First, we have incorporated the independent and correlated latent traits via the ML2P-VAE model proposed by Curi [1], and Converse [2]. We have extended this work by validating Q-matrix based on root, mean, square, error (RMSE), BIAS, and Correlation score.

We made modifications to the architecture of the neural network to allow for the interpretation of weights and biases in the decoder as item parameter estimates, and activation values in the encoded hidden layer as ability parameter estimates. As we know, sometimes researchers call neural networks are usually uninterpretable and function as a black-box model. However, following the addition of Q-matrix in the second from the last layer will make NN more interpretable.

The required modifications are as follows. The decoder of the variational autoencoder has no hidden layers. The non-zero weights in the decoder, connecting the encoded distribution to the output layer, are determined by a given Q-matrix [19]. Thus, these two layers are not densely connected. The output layer must use the sigmoid activation function as follows:

σ(zi) = 1 1 + ezi (5)

When latent traits are assumed to be correlated, a full correlation matrix must be provided for the ML2P-VAE model. However, a correlation matrix is not required when latent traits are assumed to be independent. This corresponds to the fixed covariance matrix Σ1. ML2P-VAE can estimate ability, discrimination, and difficulty parameters, but it does not estimate correlations between latent traits.

Also, the input to our neural network consists of n nodes, representing items on an assessment. After a sufficient number of hidden layers of sufficient size, the encoder outputs K + K(K + 1)/2 nodes. The architecture for correlated latent traits is more complex than we think (See Visualization of Deep-VAE architecture for two correlated latent traits and ten input items model via this link[tinyurl.com/aied22].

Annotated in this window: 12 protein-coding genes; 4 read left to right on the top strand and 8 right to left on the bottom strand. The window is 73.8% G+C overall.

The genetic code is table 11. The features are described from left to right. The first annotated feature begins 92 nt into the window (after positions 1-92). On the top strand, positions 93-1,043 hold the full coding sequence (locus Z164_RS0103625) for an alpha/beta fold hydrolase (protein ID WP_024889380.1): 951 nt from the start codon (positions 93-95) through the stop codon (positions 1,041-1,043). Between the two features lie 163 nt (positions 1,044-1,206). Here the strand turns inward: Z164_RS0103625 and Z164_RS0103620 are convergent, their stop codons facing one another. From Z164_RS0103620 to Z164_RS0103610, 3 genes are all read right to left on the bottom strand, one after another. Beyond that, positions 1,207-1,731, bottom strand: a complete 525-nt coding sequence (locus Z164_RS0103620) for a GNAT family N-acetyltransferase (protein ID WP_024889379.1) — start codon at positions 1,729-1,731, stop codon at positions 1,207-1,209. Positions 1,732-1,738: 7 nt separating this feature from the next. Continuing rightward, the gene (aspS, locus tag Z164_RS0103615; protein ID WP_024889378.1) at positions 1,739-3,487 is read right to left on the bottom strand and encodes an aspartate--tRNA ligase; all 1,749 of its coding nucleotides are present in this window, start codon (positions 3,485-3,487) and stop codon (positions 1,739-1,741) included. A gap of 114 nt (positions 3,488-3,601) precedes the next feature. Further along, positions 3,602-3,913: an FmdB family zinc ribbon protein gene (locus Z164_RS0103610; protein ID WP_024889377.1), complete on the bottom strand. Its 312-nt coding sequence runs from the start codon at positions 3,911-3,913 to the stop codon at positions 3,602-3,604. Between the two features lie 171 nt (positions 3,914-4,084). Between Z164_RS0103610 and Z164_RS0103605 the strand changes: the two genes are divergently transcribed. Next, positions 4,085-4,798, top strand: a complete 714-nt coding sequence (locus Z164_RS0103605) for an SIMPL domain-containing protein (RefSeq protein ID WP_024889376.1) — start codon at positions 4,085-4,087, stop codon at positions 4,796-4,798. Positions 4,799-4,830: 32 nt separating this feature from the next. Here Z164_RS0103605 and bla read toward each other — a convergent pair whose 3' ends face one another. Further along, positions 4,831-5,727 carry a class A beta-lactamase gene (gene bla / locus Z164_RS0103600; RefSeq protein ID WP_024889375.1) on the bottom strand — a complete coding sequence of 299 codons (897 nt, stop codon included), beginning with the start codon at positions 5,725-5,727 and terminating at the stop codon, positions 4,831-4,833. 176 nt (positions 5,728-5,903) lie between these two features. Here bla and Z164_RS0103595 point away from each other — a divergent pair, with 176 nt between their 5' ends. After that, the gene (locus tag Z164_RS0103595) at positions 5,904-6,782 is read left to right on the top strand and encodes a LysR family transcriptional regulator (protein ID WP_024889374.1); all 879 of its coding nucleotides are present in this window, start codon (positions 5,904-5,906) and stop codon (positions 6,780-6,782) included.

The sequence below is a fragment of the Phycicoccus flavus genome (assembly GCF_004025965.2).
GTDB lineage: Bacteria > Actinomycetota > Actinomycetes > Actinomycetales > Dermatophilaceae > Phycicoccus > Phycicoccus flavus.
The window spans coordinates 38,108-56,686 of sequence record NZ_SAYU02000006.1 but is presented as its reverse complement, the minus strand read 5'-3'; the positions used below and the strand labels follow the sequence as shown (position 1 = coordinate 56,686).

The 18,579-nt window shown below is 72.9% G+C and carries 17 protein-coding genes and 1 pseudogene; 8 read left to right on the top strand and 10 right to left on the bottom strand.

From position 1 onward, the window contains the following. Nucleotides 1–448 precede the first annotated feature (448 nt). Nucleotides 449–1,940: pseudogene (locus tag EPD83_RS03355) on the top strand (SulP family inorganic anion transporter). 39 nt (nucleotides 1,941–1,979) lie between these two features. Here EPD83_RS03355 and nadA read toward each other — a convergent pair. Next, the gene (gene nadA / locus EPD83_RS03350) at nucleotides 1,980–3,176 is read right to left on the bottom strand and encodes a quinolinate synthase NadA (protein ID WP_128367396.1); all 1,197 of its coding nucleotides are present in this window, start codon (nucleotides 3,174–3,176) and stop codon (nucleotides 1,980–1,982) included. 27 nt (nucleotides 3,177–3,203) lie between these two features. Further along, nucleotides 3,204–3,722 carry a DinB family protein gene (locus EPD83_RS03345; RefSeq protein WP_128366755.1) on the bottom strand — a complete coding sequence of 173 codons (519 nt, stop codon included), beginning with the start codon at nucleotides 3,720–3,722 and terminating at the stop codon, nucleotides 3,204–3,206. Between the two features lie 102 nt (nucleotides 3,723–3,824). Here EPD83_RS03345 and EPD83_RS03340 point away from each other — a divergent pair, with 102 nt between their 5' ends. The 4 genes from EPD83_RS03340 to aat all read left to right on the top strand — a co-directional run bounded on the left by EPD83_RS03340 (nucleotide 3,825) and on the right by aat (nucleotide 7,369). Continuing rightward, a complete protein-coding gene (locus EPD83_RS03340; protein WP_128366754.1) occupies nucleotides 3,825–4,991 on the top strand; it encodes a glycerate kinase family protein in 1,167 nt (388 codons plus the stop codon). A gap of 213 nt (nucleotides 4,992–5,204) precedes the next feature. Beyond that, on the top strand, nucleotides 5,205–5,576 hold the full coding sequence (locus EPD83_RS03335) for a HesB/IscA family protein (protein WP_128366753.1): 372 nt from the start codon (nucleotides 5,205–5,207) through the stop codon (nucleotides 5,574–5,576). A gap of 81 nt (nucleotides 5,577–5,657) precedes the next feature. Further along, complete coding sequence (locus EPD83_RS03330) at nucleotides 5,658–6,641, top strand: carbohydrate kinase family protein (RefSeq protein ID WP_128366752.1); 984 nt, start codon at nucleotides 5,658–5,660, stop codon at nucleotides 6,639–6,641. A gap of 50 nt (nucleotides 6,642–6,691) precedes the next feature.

2.1 Q-Matrix and Misspecification of Q-matrix

Specification of Q-matrix is mainly criticized because of its subjective nature [17]. Misspecification in the cognitive diagnostic model (CDM) mostly occurs because of the types of the attributes, construct of the attribute, Q-matrix, or selected cognitive diagnostic model [6]. In this experiment, we utilized only a misfit source because Q-matrix misspecification was examined, and no changes were made in students’ responses. In the study, the Q-matrix was misspecified by a mixed approach, and misfit items used in this study are presented in Table 1 (See misfit items table in Appendix 2:tinyurl.com/aied22). When the Q-matrix was misspecified, one attribute was translated from 1 to 0, and another attribute was translated from 0 to 1, but the number of measured attributes didn’t change, which is referred to as mixed.

In the architecture of the model ML2P-VAE, we train the neural network with the ADAM optimizer (pure stochastic gradient descent). A simulated assessment with six latent abilities used two hidden layers of sizes 50 and 25. The largest network we used was for an assessment of 20 latent abilities, which utilized two hidden layers of sizes 100 and 50.